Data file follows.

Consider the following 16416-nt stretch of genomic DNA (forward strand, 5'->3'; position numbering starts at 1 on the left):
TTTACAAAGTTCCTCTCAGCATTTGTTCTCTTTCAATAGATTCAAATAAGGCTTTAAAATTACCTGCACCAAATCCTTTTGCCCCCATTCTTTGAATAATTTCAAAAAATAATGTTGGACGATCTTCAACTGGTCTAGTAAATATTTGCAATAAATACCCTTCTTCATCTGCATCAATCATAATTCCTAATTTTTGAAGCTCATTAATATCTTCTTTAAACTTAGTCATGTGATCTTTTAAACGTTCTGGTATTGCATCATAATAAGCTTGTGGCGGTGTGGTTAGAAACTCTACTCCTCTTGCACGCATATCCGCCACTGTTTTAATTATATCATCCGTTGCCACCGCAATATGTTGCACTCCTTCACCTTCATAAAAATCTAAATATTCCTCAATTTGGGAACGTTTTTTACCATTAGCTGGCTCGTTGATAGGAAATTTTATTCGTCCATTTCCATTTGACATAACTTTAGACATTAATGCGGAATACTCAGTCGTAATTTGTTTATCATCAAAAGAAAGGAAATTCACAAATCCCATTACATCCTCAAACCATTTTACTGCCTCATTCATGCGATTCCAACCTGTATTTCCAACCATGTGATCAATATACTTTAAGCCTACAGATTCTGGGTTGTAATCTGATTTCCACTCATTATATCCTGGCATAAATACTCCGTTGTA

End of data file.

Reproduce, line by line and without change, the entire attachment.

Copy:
Consider the following 16416-nt stretch of genomic DNA (forward strand, 5'->3'; position numbering starts at 1 on the left):
TTTACAAAGTTCCTCTCAGCATTTGTTCTCTTTCAATAGATTCAAATAAGGCTTTAAAATTACCTGCACCAAATCCTTTTGCCCCCATTCTTTGAATAATTTCAAAAAATAATGTTGGACGATCTTCAACTGGTCTAGTAAATATTTGCAATAAATACCCTTCTTCATCTGCATCAATCATAATTCCTAATTTTTGAAGCTCATTAATATCTTCTTTAAACTTAGTCATGTGATCTTTTAAACGTTCTGGTATTGCATCATAATAAGCTTGTGGCGGTGTGGTTAGAAACTCTACTCCTCTTGCACGCATATCCGCCACTGTTTTAATTATATCATCCGTTGCCACCGCAATATGTTGCACTCCTTCACCTTCATAAAAATCTAAATATTCCTCAATTTGGGAACGTTTTTTACCATTAGCTGGCTCGTTGATAGGAAATTTTATTCGTCCATTTCCATTTGACATAACTTTAGACATTAATGCGGAATACTCAGTCGTAATTTGTTTATCATCAAAAGAAAGGAAATTCACAAATCCCATTACATCCTCAAACCATTTTACTGCCTCATTCATGCGATTCCAACCTGTATTTCCAACCATGTGATCAATATACTTTAAGCCTACAGATTCTGGGTTGTAATCTGATTTCCACTCATTATATCCTGGCATAAATACTCCGTTGTA